The United States is facing an epidemic of incarceration -- people in jail or prisons -- demanding national attention and a systemic response. Ernest Drucker, my colleague and a professor of epidemiology as well as family and community medicine, classifies incarceration as an epidemic because it is a situation with widespread and rapid onset over 35 years, it affects a disproportionately large number of people within a population, and its spread and adverse effects are felt even by those who are not incarcerated. Like other epidemics, incarceration is contagious and has the potential to benefit from preventive approaches. An example of that contagion is, as Drucker has demonstrated, that exposure to prior cases increases transmission risk. In particular, the children of incarcerated people have lower life expectancy and are six to seven times more likely to be imprisoned themselves.
A public health concern warrants a public health response. We need to address the conditions for its spread, prevent its adverse impacts on children and families, and identify more effective ways to stop our "school to prison pipeline" by creating the conditions for positive trajectories for every member of the most vulnerable communities.
While the statistics may be familiar, they are no less disturbing:
- From 1980 to 2008, the number of people incarcerated in America quadrupled -- from roughly 500,000 to 2.3 million people.
- African Americans are incarcerated at nearly six times the rate of whites, according to the NAACP.
- African-American males have a one-in-three lifetime risk of being incarcerated for at least one year.
- The U.S. Bureau of Justice reports that an estimated 77 percent of 405,000 prisoners released in 30 states in 2005 were arrested again by 2010.
- Inmates have AIDS diagnoses at five times the rate of the general population and hepatitis C at nine to 10 times the rate of the general population, according to the U.S. Centers for Disease Control.
According to the Institute of Medicine, public health is defined as "the actions we must take collectively to improve and protect the populations' health and well being." Prevention research within public health seeks to create the best possible health at the population level.
Activating basic prevention research could immediately have a tremendous impact. One obvious example is reduction of disease transmission in prison, which would help keep neighborhoods and individuals healthy after discharge. Free of disease, these healthy individuals would more effectively contribute to family life, raise healthy and optimistic children, work, and contribute to the community.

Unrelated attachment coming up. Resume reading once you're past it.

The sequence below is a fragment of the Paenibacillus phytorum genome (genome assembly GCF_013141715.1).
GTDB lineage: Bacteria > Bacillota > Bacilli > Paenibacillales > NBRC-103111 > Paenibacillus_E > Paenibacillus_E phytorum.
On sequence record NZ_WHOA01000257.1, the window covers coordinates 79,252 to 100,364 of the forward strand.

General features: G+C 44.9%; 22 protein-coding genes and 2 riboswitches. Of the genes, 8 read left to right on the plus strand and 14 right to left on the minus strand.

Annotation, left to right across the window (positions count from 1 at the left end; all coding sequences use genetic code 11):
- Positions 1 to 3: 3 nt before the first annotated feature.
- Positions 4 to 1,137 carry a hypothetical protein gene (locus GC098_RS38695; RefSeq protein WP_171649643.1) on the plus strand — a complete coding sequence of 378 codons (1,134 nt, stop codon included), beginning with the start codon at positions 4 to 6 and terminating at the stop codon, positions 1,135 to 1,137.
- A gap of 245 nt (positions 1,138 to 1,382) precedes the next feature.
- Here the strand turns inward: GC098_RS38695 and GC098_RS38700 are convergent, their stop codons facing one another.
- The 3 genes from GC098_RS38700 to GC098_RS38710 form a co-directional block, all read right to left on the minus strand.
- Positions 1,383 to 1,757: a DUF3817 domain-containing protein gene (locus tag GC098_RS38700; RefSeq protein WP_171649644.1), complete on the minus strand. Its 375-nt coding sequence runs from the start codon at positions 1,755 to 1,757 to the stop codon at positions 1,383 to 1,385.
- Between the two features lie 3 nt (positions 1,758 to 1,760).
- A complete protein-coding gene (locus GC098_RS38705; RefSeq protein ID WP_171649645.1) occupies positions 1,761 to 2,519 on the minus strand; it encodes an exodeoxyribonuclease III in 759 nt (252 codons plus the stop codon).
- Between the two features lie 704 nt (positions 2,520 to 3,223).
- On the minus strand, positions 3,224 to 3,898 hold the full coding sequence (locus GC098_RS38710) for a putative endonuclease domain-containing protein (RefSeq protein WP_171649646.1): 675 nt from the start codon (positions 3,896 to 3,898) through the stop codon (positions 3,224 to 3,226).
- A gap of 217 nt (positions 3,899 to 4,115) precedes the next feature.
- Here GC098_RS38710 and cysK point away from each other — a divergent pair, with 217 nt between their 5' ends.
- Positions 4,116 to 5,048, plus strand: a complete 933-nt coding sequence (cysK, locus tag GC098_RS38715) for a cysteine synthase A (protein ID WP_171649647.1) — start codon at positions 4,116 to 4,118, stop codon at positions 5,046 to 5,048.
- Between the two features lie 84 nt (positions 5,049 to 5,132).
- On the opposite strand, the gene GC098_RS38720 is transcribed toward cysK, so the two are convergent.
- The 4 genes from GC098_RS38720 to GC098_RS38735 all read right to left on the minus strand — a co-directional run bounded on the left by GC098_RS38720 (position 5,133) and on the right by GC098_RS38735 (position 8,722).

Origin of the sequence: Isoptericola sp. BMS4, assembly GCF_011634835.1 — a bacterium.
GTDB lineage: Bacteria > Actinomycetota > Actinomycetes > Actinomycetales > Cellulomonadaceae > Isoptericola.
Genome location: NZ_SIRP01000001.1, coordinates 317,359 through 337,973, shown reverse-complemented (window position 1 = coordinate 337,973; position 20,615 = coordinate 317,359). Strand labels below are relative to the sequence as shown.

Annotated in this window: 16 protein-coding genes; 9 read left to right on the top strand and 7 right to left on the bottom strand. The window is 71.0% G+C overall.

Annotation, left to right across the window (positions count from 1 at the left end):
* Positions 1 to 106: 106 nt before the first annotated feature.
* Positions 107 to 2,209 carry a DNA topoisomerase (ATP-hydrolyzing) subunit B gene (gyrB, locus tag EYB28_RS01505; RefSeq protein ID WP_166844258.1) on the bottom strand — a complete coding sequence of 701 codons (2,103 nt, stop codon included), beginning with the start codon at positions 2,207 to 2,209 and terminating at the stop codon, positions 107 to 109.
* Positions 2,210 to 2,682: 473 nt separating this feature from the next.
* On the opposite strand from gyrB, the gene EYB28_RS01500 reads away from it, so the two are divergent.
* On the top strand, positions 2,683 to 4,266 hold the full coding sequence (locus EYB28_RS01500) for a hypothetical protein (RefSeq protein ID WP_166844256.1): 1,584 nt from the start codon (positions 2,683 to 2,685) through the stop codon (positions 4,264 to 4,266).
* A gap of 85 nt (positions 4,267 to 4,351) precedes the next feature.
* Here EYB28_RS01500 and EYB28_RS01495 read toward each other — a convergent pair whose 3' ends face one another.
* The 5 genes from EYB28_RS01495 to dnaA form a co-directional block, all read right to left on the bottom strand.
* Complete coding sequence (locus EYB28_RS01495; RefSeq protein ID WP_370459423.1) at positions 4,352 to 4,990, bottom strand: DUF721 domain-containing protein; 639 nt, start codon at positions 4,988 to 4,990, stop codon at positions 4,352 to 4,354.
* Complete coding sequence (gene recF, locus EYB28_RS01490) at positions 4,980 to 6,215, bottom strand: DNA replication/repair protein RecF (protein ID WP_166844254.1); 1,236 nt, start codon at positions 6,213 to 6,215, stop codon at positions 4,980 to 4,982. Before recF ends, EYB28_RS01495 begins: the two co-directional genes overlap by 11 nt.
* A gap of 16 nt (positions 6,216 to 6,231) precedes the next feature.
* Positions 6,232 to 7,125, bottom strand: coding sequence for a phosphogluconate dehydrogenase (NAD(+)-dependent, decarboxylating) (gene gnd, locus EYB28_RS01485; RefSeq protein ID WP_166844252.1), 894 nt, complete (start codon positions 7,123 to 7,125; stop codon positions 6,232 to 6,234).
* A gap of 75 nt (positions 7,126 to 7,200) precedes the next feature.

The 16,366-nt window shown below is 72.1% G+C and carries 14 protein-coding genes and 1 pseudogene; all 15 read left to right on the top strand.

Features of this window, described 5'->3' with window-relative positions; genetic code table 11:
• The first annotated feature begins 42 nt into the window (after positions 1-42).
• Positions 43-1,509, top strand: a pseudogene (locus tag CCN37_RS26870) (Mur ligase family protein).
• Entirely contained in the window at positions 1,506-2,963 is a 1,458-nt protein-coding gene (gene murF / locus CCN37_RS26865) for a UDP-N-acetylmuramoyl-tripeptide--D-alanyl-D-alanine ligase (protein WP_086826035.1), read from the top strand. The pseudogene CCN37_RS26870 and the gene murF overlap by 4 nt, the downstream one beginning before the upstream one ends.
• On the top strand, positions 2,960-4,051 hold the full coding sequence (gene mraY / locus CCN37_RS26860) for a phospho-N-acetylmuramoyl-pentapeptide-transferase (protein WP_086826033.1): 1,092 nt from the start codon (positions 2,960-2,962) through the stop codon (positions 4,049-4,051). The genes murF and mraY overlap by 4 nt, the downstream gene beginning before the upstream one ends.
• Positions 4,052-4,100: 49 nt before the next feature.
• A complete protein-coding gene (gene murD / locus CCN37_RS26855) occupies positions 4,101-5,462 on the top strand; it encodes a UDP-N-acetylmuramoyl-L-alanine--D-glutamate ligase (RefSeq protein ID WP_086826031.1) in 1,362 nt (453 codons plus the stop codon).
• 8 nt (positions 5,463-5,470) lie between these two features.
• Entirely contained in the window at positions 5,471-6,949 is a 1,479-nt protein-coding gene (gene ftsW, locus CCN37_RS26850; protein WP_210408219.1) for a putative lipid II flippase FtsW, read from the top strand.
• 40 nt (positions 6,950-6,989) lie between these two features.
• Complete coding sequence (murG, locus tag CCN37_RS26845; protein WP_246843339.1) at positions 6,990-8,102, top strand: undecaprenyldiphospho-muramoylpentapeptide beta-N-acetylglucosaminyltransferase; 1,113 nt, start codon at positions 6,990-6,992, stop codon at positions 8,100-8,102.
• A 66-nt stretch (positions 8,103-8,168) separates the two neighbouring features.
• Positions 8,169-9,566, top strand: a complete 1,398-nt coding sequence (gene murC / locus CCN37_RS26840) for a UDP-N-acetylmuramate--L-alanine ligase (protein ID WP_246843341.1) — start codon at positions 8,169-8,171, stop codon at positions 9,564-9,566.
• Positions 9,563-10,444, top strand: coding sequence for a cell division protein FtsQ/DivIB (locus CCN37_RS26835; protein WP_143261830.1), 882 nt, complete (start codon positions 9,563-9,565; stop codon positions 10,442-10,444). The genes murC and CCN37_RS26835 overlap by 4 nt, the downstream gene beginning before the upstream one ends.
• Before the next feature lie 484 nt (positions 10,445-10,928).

Among the key elements of President Obama's "My Brother's Keeper Task Force" is his recommendation to deploy prevention science to address incarceration risk. The president's life course approach calls for age-appropriate interventions from the earliest years to establish a trajectory of healthy outcomes throughout life and across populations. If young people enter school ready to learn, if they read at grade level a few years later, if they graduate from high school prepared for college and careers, and if they enter the workforce with robust skills and knowledge to secure and retain employment, we will surely see a decline in the number of young men whose multiple interactions with criminal justice begin at a very early age.
Because public health understands the movement from cause to intervention to delivery to continuation, it can help create those cradle-to-college-to-career conditions. Beyond education, public health scholars also explore other elements that can serve as primary prevention, including mental health, violence reduction, prevention of substance use and abuse, stable housing, medical care, and nutrition.
To focus attention on solutions, leaders from public health schools are meeting in New York this week to consider the persistent societal, economic, and human rights problems that result from incarceration and the toll it continues to take on healthy populations, on individuals at risk for incarceration, and on our communities. We will remove the walls that separate our areas of specialty and consider how experts studying the complex systems that collude to worsen this epidemic can instead collaborate on sustainable solutions. We will partner with criminal justice experts to learn how the system can be reformed, leading to less violence and to better health.
Incarceration consumes an extraordinary amount of government funding, much of which would be better spent strengthening the systems that serve as effective prevention. About $70 billion are spent on corrections yearly in the United States, reflecting a 127 percent increase between 1987 and 2007, according to the NAACP. Funding for education increased 21 percent in that same time period.
We cannot afford to let this epidemic continue unabated. To ensure that knowledge and resources are targeted appropriately, public health must take a seat at the table.